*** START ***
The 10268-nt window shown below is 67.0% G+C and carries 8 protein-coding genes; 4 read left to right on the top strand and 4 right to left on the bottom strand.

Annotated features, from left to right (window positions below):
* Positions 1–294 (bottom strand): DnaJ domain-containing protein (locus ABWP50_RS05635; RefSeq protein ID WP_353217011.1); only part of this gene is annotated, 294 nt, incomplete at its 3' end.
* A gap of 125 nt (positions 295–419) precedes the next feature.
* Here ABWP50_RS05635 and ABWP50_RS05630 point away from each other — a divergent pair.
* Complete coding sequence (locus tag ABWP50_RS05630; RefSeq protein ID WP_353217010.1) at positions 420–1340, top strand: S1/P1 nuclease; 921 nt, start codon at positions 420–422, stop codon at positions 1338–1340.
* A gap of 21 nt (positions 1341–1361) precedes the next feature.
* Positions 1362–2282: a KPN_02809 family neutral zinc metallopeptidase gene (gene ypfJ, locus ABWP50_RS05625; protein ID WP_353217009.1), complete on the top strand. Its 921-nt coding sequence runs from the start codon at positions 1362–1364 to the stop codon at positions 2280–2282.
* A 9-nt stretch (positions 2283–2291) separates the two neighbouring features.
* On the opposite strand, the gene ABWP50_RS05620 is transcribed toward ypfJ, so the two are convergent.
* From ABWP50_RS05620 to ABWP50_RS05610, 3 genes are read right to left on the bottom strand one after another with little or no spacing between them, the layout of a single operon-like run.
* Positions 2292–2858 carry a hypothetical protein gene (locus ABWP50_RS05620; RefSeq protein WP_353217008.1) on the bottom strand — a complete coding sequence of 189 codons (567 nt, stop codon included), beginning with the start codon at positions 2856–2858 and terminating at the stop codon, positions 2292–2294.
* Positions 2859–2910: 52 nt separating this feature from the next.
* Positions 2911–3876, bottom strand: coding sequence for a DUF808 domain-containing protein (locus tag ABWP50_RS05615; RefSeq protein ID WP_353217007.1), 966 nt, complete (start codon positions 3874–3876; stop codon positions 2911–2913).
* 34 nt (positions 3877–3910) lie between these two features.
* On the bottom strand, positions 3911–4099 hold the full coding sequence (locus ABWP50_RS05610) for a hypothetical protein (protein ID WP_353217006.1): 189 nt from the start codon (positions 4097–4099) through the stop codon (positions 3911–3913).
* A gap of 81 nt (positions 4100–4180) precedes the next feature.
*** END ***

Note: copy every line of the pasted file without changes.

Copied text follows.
The 10268-nt window shown below is 67.0% G+C and carries 8 protein-coding genes; 4 read left to right on the top strand and 4 right to left on the bottom strand.

Annotated features, from left to right (window positions below):
* Positions 1–294 (bottom strand): DnaJ domain-containing protein (locus ABWP50_RS05635; RefSeq protein ID WP_353217011.1); only part of this gene is annotated, 294 nt, incomplete at its 3' end.
* A gap of 125 nt (positions 295–419) precedes the next feature.
* Here ABWP50_RS05635 and ABWP50_RS05630 point away from each other — a divergent pair.
* Complete coding sequence (locus tag ABWP50_RS05630; RefSeq protein ID WP_353217010.1) at positions 420–1340, top strand: S1/P1 nuclease; 921 nt, start codon at positions 420–422, stop codon at positions 1338–1340.
* A gap of 21 nt (positions 1341–1361) precedes the next feature.
* Positions 1362–2282: a KPN_02809 family neutral zinc metallopeptidase gene (gene ypfJ, locus ABWP50_RS05625; protein ID WP_353217009.1), complete on the top strand. Its 921-nt coding sequence runs from the start codon at positions 1362–1364 to the stop codon at positions 2280–2282.
* A 9-nt stretch (positions 2283–2291) separates the two neighbouring features.
* On the opposite strand, the gene ABWP50_RS05620 is transcribed toward ypfJ, so the two are convergent.
* From ABWP50_RS05620 to ABWP50_RS05610, 3 genes are read right to left on the bottom strand one after another with little or no spacing between them, the layout of a single operon-like run.
* Positions 2292–2858 carry a hypothetical protein gene (locus ABWP50_RS05620; RefSeq protein WP_353217008.1) on the bottom strand — a complete coding sequence of 189 codons (567 nt, stop codon included), beginning with the start codon at positions 2856–2858 and terminating at the stop codon, positions 2292–2294.
* Positions 2859–2910: 52 nt separating this feature from the next.
* Positions 2911–3876, bottom strand: coding sequence for a DUF808 domain-containing protein (locus tag ABWP50_RS05615; RefSeq protein ID WP_353217007.1), 966 nt, complete (start codon positions 3874–3876; stop codon positions 2911–2913).
* 34 nt (positions 3877–3910) lie between these two features.
* On the bottom strand, positions 3911–4099 hold the full coding sequence (locus ABWP50_RS05610) for a hypothetical protein (protein ID WP_353217006.1): 189 nt from the start codon (positions 4097–4099) through the stop codon (positions 3911–3913).
* A gap of 81 nt (positions 4100–4180) precedes the next feature.